nor trust in uncertain riches ] it is the same perfect as 4:10 and 5:5, and the substantive of character; R.V. accurately, nor have their hope set on the uncertainty of riches .
in the living God ] The ms. authority is against the adjective here, and in favour of the preposition ‘upon’ rather than ‘in,’ but on God . ‘Living’ has come in from 4:10, where (see note) it has its own appropriateness.
all things] Relative or rhetorical, not absolute; as v . 10.
to enjoy ] Lit. ‘for enjoyment’; the word in N.T. recurs only Hebrews 11:25 of Moses at court, ‘to have enjoyment of sin for a season.’
18 . that they do good ] Another of the many compound words; used however (according to the right reading) of God in providence, Acts 14:17 , ‘in that He did good;’ stronger than the ordinary word (e.g. Luke 6:9 ), and taken up in the next clause; render that they work at doing good .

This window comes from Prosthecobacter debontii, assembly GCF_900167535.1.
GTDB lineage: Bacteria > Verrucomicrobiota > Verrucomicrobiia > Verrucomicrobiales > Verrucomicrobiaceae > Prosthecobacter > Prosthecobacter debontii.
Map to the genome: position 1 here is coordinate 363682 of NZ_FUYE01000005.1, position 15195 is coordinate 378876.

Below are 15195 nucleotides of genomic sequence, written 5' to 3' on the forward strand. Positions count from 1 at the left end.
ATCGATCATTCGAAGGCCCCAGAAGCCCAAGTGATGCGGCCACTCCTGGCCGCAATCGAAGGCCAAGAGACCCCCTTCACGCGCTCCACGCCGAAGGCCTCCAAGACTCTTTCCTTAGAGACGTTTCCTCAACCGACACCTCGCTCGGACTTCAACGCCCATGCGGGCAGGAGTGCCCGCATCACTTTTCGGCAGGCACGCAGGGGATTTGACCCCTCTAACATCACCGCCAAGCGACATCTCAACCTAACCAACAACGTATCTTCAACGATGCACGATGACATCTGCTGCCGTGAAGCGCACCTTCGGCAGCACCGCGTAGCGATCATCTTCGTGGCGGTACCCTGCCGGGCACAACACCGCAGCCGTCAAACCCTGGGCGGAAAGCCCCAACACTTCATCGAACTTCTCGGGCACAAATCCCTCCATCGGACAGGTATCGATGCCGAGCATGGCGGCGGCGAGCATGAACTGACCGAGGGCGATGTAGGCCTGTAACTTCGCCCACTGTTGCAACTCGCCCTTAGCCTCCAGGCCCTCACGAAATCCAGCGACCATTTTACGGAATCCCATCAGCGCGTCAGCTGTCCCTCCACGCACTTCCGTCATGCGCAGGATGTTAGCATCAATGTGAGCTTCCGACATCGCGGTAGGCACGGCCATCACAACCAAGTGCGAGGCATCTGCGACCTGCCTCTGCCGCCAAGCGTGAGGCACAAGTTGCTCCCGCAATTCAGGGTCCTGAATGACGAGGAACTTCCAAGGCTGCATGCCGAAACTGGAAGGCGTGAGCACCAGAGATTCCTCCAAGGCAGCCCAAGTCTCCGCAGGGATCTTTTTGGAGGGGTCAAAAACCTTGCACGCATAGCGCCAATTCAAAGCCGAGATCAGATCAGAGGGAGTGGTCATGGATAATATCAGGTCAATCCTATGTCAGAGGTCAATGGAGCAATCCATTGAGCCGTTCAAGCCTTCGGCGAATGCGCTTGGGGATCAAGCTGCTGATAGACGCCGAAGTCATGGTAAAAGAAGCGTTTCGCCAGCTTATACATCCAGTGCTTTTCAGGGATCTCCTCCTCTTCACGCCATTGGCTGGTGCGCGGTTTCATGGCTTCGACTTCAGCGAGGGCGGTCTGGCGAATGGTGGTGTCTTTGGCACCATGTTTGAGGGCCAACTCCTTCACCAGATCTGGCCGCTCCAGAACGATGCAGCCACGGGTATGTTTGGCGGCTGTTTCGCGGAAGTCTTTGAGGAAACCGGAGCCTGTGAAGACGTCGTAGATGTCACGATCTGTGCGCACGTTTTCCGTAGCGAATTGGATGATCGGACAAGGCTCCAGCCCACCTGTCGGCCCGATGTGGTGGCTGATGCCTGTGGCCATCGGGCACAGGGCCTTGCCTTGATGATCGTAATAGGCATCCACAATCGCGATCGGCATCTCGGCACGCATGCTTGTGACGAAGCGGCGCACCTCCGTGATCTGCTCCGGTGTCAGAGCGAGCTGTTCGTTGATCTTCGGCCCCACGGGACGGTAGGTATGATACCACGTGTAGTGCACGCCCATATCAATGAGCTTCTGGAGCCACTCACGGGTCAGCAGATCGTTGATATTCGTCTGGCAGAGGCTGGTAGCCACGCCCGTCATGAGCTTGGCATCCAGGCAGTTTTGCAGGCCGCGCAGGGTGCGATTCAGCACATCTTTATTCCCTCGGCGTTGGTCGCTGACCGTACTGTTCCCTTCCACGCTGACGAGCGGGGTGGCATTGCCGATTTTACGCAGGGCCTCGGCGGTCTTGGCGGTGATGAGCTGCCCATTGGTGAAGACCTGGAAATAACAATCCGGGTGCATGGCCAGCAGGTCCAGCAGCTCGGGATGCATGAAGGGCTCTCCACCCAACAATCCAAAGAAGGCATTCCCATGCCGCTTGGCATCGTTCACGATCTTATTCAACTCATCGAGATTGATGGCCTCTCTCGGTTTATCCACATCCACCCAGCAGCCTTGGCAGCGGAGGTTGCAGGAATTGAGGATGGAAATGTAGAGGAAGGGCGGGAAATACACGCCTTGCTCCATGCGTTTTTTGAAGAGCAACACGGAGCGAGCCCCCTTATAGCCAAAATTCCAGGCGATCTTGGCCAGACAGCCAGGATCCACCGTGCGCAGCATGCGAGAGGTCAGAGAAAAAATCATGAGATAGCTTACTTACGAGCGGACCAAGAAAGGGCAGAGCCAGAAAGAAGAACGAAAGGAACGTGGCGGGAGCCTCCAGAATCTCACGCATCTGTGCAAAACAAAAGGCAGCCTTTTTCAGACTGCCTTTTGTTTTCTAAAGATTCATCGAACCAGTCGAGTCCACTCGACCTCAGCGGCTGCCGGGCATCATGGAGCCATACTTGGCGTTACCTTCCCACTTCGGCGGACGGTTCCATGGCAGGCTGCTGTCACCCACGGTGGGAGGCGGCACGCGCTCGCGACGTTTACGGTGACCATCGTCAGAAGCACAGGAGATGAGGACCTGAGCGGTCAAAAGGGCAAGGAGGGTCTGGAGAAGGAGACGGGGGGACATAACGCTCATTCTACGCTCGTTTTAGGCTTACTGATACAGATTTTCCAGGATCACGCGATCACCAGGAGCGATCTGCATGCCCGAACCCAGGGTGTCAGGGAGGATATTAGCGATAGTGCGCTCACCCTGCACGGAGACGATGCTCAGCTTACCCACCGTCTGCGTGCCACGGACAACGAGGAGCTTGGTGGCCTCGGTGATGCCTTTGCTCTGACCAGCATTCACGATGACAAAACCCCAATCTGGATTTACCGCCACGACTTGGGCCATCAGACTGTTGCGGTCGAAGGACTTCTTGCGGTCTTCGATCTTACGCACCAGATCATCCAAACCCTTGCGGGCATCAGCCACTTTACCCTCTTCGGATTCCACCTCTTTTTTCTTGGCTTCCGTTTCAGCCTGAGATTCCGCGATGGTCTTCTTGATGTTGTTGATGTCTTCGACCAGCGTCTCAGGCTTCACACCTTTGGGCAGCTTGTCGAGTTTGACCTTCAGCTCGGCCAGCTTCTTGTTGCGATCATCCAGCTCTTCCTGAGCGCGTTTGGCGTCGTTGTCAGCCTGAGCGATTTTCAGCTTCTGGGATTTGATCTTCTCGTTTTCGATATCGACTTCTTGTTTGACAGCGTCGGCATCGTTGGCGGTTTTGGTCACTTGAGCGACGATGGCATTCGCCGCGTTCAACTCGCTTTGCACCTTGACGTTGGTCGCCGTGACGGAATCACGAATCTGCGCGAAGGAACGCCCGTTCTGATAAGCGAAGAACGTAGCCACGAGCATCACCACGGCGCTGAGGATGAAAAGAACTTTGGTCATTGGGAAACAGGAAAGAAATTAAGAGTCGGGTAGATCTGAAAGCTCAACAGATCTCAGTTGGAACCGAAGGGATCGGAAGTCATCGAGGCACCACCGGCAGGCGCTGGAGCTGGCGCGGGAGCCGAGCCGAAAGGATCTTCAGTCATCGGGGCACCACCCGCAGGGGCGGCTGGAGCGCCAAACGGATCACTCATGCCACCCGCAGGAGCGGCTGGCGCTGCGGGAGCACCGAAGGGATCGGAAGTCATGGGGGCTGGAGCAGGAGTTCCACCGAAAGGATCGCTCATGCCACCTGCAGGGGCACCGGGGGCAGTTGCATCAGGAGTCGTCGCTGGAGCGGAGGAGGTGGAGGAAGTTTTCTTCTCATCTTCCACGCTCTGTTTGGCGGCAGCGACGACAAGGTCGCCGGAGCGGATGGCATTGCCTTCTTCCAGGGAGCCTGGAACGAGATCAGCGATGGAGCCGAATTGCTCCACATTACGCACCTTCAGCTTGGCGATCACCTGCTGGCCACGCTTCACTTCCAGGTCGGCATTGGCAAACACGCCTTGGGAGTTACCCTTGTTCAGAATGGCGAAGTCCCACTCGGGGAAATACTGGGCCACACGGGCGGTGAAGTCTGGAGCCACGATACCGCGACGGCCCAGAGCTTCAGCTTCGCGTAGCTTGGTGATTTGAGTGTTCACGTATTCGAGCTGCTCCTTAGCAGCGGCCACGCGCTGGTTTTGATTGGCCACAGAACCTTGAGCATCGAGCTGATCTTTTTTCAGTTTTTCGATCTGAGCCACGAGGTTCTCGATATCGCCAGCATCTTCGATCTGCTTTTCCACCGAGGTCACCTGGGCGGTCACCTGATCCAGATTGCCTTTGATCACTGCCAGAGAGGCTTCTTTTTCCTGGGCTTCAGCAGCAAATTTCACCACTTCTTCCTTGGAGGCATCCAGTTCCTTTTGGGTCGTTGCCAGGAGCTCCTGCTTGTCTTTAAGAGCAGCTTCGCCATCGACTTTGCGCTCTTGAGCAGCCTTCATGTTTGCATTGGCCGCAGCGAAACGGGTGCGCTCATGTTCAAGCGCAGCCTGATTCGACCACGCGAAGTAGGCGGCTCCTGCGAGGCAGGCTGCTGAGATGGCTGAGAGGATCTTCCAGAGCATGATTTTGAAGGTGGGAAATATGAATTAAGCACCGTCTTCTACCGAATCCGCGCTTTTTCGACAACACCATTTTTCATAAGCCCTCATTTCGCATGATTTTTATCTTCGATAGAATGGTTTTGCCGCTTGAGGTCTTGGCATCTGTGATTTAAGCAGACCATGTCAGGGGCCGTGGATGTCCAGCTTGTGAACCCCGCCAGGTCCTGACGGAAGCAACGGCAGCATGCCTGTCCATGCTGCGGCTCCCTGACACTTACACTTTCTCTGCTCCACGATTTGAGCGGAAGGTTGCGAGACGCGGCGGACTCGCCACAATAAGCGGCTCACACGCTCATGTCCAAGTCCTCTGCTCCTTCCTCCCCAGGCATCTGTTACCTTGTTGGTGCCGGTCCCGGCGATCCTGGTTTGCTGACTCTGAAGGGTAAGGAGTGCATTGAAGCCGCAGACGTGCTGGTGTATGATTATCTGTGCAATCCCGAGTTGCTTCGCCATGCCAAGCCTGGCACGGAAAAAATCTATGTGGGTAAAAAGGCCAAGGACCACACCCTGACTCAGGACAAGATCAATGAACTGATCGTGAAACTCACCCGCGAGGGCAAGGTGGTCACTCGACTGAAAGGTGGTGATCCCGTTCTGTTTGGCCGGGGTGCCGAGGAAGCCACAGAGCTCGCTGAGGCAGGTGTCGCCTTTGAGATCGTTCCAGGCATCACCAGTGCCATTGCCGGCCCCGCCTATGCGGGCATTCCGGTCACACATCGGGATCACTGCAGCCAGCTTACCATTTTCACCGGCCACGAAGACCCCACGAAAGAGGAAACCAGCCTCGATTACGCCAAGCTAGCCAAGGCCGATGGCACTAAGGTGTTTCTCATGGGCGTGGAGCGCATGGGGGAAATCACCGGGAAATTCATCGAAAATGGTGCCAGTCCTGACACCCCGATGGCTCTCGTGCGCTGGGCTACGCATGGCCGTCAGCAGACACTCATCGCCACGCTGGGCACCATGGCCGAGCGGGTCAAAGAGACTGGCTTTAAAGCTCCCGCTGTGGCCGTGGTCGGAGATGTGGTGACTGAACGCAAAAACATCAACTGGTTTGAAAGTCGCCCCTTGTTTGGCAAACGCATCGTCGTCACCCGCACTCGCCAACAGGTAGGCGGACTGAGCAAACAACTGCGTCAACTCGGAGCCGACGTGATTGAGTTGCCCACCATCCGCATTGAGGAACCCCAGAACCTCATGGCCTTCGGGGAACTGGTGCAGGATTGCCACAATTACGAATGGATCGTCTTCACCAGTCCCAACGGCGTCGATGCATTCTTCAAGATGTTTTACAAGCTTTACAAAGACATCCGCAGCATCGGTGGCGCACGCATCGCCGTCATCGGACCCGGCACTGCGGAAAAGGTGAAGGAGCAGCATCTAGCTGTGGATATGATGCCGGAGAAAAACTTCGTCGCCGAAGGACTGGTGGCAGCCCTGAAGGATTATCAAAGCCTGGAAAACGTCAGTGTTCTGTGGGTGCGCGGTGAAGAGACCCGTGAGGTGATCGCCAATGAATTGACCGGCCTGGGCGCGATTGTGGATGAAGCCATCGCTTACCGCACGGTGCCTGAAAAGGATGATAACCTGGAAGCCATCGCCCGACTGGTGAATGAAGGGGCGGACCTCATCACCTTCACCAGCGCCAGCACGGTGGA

rich in good works ] The riches are jewels of God’s giving, and can be best seen and best enjoyed ‘in a setting of fair works.’ The two adjectives for ‘good’ here have a distinction, but not that given by Alford; the first according to a probable derivation signifying what is ‘kind and good’ in its inner character in a man’s conduct towards others, the second what is ‘fair and gracious’ in outer expression and bearing. The two together came to be used at Athens as one phrase to denote ‘a gentleman.’ And so such a use of wealth marks ‘the Christian gentleman.’ For the second word is the one used Matthew 5:16 , ‘let your light shine … that they may see your good works,’ and 1 Peter 2:12 , ‘your good works which they behold. Compare Bp. Westcott’s definition, Hebrews 10:24 ‘works which by their generous and attractive character win the natural admiration of men,’ and his synonym Hebrews 6:5 , ‘tasted the goodness the beauty of the Word of God.’ See notes on Titus 1:16 , Titus 2:7 , Titus 3:8 .